Democratic politicians and celebrities called it a shocking instance of Trump-era racism and hate. Republicans now depict it as yet another example of liberals and mainstream media rushing to judgment while disparaging the president’s supporters as bigots.
The case of “Empire” actor Jussie Smollett encapsulates the polarized state of political discourse in America.
With Smollett now accused of staging a racist, anti-gay attack on himself , the case seemed to inflame political tensions even more while creating potentially damaging consequences for genuine hate crime victims in the future.
“The danger is that it will cause people to respond with skepticism whenever they hear reports of hate violence, even though the overwhelming majority of those reports are completely true,” said Shannon Minter, legal director of the National Center for Lesbian Rights.
Smollett, who is black and gay, is accused of filing a false police report last month asserting that he was attacked in Chicago by two men who beat him, targeted him with slurs, and yelled “This is MAGA country” — an apparent reference to President Donald Trump’s “Make America Great Again” slogan.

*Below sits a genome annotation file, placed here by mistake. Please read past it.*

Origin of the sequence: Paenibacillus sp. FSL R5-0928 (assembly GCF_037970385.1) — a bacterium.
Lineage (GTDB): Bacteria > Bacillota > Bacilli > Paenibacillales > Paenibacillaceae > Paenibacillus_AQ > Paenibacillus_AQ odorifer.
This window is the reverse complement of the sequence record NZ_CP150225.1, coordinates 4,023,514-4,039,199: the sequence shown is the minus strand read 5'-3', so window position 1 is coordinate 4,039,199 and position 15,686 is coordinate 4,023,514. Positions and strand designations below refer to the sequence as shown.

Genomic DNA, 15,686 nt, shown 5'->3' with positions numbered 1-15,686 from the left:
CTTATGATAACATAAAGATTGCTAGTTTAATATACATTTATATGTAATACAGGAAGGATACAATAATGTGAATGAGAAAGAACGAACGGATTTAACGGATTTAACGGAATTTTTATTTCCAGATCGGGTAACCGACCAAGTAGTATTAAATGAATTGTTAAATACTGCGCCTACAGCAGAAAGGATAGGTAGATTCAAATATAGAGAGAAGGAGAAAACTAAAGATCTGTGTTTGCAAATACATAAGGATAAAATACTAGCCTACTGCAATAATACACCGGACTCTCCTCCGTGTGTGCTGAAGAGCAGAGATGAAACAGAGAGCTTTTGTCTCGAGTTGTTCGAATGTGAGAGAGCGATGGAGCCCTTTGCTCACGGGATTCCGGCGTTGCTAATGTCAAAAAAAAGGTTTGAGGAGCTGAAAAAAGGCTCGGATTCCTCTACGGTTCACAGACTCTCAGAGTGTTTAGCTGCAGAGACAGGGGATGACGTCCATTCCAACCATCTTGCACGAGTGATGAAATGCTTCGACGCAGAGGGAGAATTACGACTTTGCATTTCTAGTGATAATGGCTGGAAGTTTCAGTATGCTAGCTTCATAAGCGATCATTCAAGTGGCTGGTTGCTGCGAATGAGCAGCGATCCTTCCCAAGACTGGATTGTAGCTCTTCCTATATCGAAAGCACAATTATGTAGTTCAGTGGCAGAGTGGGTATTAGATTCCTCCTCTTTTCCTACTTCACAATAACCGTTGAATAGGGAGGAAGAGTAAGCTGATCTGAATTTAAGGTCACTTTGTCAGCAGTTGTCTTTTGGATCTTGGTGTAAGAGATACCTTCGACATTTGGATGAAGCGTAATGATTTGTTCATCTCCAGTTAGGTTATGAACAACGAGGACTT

Democratic presidential candidates Kamala Harris and Cory Booker were among those who sided with Smollett early on and called the incident a “modern-day lynching.” They soon found themselves under attack from the right as Smollett’s story began to fall apart.
Trump initially called reports of the attack “horrible.” On Thursday, he tweeted, “what about MAGA and the tens of millions of people you insulted with your racist and dangerous comments!?”
Harris tweeted Thursday that she was “sad, frustrated and disappointed” at Smollett’s alleged staging of the attack.
Editor and commentator Jarrett Stepman of The Daily Signal, an online publication of the conservative The Heritage Foundation, faulted left-of-center pundits and politicians for seizing immediately on Smollett’s claims in a bid to score political points.
“Instead of just treating this as a serious crime, it was used as a political bludgeon to malign large swaths of Americans,” he said. “There was a rush to find a story to attack half the country.”
However, Stepman said he shared concerns that the case might have unfortunate consequences for real victims who deserve support and compassion.
“Heinous hate crimes do exist in this country, but it’s the ‘boy who cried wolf’ thing,” Stepman said. “People become cynical, and that’s not a healthy thing for American society.”
Chicago Police Superintendent Eddie Johnson had a hard time holding back his frustration over the allegation that a gay black man like Smollett would concoct such a story given the real struggles in the city with racial divisions and hate crimes.
He expressed similar concerns about how hate crimes are handled in the future because of this case while recognizing how his city became a participant in a national political debate.
“Celebrities, news commentators and even presidential candidates weighed in on something that was choreographed by an actor,” said Johnson, who is black and grew up in Chicago.